3G in India to be a privilege for the rich

3G in India to be a privilege for the rich

Summary: While many developed nations are planning 4G roll out, India is yet to see full fledged 3G across the nation. When 3G comes it will be pricey.

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TOPICS: Mobility, Hardware, Wi-Fi
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While many developed nations are planning 4G roll out, India is yet to see full fledged 3G across the nation. After much delay the government finally pulled off what is widely regarded as an open and transparent auction for the 3G spectrum. The auction was a pricy affair, the government made a staggering Rs 67,718.95 crore which is close to $15 billion.

Given the amount of money involved it was evident that while the government will rake in quite a handsome amount for its various national activities, the telcos will be recovering this investment from the customers.

Sunil Mittal, head of Bharti Airtel, a company that spent Rs. 12,295 crores for spectrum in 13 circles which include Mumbai and Delhi, acknowledged this predicament. According to Mittal, to recover their investment (in Mumbai and Delhi) the company would have to charge somewhere close to Rs. 800 to 900 per month for a 3G connection, presumably with outrageous data caps much like GPRS, data cards and broadband. To put this in some perspective, an unlimited* broadband connection (from Airtel) with variable 512kbps-1Mbps speeds costs Rs. 1,250/- a month.

Other service providers will have a similar cost structure and the chances of a price war to the bottom is highly unlikely since any such move would result in huge losses for the companies. A cartel perhaps? That would be too strong a word since the economics of 3G are complex.

The Indian mobile market is probably one of the fastest growing and this is due to the competitive and aggressive pricing by the handset manufacturers and carriers. This however, wasn’t the case a few years ago where cell phones were affordable but people used give “missed calls”. (Unlike the United States, operators here don’t dictate terms, the consumer does. Of course this doesn’t mean we have great service.) The same is expected to be the case with 3G, initially the service will be for the rich till that one operator comes along and slashes prices for everyone to follow suit. I await that day.

Both, content creators and advertisers are hoping to provide a rich experience to the consumer. Given the widespread use of smart phones, a lot of hopes are riding on 3G services.

*Subject to Fair Use Policy

Topics: Mobility, Hardware, Wi-Fi

Manan Kakkar

About Manan Kakkar

Telecommunication engineer with a keen interest in end-user technology and a News junkie, I share my thoughts while preparing for my Master's in Information Management.

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9 comments
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  • I would pay

    Convert the money in Dollars and it doesn't seem off the mark. Govt should sincerely champion wired internet connection rebates. The wireless market should pay the premium to fuel the internet 'revolution' in India.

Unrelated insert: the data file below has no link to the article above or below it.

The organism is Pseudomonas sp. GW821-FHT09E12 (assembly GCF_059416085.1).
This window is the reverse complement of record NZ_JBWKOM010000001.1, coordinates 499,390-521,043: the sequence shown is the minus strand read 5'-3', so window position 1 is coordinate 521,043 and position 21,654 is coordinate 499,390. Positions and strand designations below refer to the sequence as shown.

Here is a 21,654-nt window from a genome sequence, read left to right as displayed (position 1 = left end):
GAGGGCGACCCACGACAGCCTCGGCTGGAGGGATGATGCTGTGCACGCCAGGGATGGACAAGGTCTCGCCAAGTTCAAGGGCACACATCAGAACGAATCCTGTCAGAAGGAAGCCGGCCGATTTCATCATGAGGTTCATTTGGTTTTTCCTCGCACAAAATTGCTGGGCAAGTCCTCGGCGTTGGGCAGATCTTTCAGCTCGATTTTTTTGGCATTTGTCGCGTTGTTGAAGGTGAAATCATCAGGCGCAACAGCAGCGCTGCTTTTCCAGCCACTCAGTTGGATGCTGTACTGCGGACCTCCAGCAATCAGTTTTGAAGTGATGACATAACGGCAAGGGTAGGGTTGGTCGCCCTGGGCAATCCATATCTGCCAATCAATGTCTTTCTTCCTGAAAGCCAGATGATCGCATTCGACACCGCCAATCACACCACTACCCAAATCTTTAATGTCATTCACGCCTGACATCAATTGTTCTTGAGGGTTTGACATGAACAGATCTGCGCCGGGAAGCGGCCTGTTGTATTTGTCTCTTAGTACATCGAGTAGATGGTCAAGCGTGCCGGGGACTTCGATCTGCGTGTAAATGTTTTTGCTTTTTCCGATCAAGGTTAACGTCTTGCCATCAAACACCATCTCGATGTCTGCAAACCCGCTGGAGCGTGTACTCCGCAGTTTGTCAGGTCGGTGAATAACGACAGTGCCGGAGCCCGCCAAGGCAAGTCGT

Facebook has already opened up the market for mobile users, no dearth of premium users.
    gibreel
    • RE: 3G in India to be a privilege for the rich

      @gibreel I think it would be wrong to simply see it in terms of how many dollars you'd be paying without considering the purchasing power parity<br><br>However, seeing as that 3G handsets still haven't quite penetrated the Indian markets to a great extent, I think that the owners of 3G handsets can afford to pay the premium. I certainly would.
      s1m55r
  • RE: 3G in India to be a privilege for the rich

    I was crazy to buy a 3G ready handset! 3G service seems to be out of my budget :( The prices are much higher than I expected.
    rohstein
  • RE: 3G in India to be a privilege for the rich

    What the? Is there anything worthwhile to read in this article? Why ZDNet publishes such shit?
    Renker
    • RE: 3G in India to be a privilege for the rich

      @Renker ... Yes... If you live in India. Although the prices listed ($20-$30 USD/month) seem reasonable for someone in the US or Europe, that is a substantial portion of a month's wages for even upper-middle class Indians.
      Rick@...
  • RE: 3G in India to be a privilege for the rich

    My problem is that the Indian Govt. was never about its people. All sorts of vested interested dictated what Govt. policies should be. Example the spectrum auctions. Every one of these auctions were mired in all sort of unseemly controversies with accusations of corruption flying high and low. Also please note that the Govt. of India makes a killing on the auction without in the least bit considering the fact that this would result in keep the facility out of the hands of most Indians, due the high recovery costs of for the service provider. Is it right for a Govt. to profit?
    kmashraf
  • RE: 3G in India to be a privilege for the rich

    My problem is that the Indian Govt. was never about its people. All sorts of vested interested dictated what Govt. policies should be. Example the spectrum auctions. Every one of these auctions were mired in all sorts of unseemly controversies with accusations of corruption flying high and low. Also please note that the Govt. of India makes a killing on the auction without in the least bit considering the fact that this would result in keeping the facility out of the hands of most Indians, due the high recovery costs for the service provider. Is it right for a Govt. to profit?
    kmashraf
  • Its good to know that zdnet now has a blog dedicated to Indian IT

    :)
    samunplugged
    • Agreed

      @samunplugged

      My colleagues and superiors are mainly in India (some in Philippines), so it's nice to read some things about Indian IT for me also. :)
      Daniel Breslauer